Grand’s email was filed with the court because the lawyers for the NHL and former players are negotiating over which documents produced by the NHL during discovery should be released publicly.
The NHL has given the plaintiffs 2.5 million pages of evidence in 300,000 documents. Most of those documents have been designated “protected,” meaning that they are redacted from the public record.
After two months of negotiating, the NHL has agreed to de-designate, or remove that “protected” status from 101 documents, according to court records. Grand’s November 2009 email to Bettman and Daly is among those documents.
"We should also start thinking about what’s next on the horizon, [because] it may take months to line up our next study, research or pilot project, and it makes sense both for player safety purposes and PR purposes (both to our Clubs and the public),” Grand wrote. "So if we plan for it now, we may be in a position to launch a new study for next season, if we think it is worthwhile to do so."
Grand wrote that NHL executives might consider four possible areas of focus.
The first was a pilot project for two to three seasons involving four to six NHL teams whose players would wear helmets outfitted with the special sensors that might provide data on the G-forces that occur with different hits, the extent to which G-forces are correlated with concussive blows, and whether there is any relationship between repeated hits and the results of neuro-psychological testing
"Among other things, these data may tell us if we can set a threshold for when a player receives a hit of a certain magnitude, to require his immediate assessment to see if he is concussed, even if he does not appear to be,” Grand wrote.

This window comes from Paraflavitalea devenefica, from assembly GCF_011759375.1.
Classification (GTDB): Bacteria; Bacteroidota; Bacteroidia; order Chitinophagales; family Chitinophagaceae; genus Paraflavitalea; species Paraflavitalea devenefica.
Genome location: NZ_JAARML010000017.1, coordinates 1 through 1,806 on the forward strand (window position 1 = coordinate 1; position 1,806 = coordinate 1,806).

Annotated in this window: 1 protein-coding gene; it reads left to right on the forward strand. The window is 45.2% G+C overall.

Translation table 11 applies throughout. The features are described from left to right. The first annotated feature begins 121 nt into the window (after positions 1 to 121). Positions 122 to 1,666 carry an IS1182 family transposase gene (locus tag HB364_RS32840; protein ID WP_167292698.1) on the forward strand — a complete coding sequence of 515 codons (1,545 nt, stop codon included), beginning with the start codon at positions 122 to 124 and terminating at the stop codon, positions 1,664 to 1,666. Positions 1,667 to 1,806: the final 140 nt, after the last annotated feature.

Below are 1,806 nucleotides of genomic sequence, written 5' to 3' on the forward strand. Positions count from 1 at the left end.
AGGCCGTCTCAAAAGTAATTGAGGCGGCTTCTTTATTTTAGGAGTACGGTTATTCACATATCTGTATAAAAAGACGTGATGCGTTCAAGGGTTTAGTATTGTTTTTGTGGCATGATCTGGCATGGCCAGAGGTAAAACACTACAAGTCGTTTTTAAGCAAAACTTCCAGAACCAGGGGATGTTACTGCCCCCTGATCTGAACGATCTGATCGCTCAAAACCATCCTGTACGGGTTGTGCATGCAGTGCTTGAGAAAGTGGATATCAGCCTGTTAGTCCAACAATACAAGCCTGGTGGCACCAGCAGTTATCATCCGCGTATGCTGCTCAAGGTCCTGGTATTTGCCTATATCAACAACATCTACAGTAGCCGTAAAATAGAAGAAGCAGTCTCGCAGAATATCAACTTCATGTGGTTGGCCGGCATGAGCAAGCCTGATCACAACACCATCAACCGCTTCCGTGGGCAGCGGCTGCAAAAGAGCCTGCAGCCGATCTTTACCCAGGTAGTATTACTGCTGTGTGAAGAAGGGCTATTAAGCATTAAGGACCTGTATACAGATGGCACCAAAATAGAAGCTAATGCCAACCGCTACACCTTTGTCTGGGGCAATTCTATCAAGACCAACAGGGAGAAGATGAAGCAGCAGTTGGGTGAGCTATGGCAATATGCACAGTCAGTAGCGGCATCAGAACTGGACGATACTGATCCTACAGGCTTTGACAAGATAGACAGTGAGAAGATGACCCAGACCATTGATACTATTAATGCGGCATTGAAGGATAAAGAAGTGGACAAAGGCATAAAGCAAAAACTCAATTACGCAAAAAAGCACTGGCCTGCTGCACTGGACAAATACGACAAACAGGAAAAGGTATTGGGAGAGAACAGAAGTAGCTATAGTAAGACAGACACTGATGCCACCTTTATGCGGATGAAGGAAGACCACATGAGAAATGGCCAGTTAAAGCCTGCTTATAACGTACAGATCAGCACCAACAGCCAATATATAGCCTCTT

Grand suggested the NHL might commission a study “on the long-term neurocognitive and psychological effects of repeated concussions among retired NHL players. Such a study could be retrospective (as in the NFL studies) or prospective since we now have baseline data that date back over 10 years.”
Other options, which Grand said she preferred, included working with equipment manufacturers and a bio-mechanist to explore if helmet design might be improved to provide better protection against concussions, and rolling out a pilot project to evaluate the best way to treat players who are recovering from concussions.
“Although most players recover within 3-5 days, some have protracted recovery periods,” Grand wrote. “Historically, players who are symptomatic have been held out of all physical activity. Recently, there have been new approaches that incorporate exercise as part of the recovery process. A pilot study could be designed to examine the efficacy of such programs among NHL players.”
“I think it is important that we continue to move in more than one direction with the work of the CWG and appear to both the players/Clubs and the public that we are actively engaged in the issue,” Grand wrote. "Can you let me know your reactions to these ideas and others you may have?”
Bettman responded to Grand’s email the same day.
“Good job,” he wrote. “Thanks. You should give it to pr - good idea.”
A source close to the plaintiffs said Grand’s email suggests Bettman and Grand knew or at least suspected there was likely a connection between repeated concussive and sub concussive hits and long-term brain damage, but that the NHL has not studied the alleged link because it does not want proof of that connection.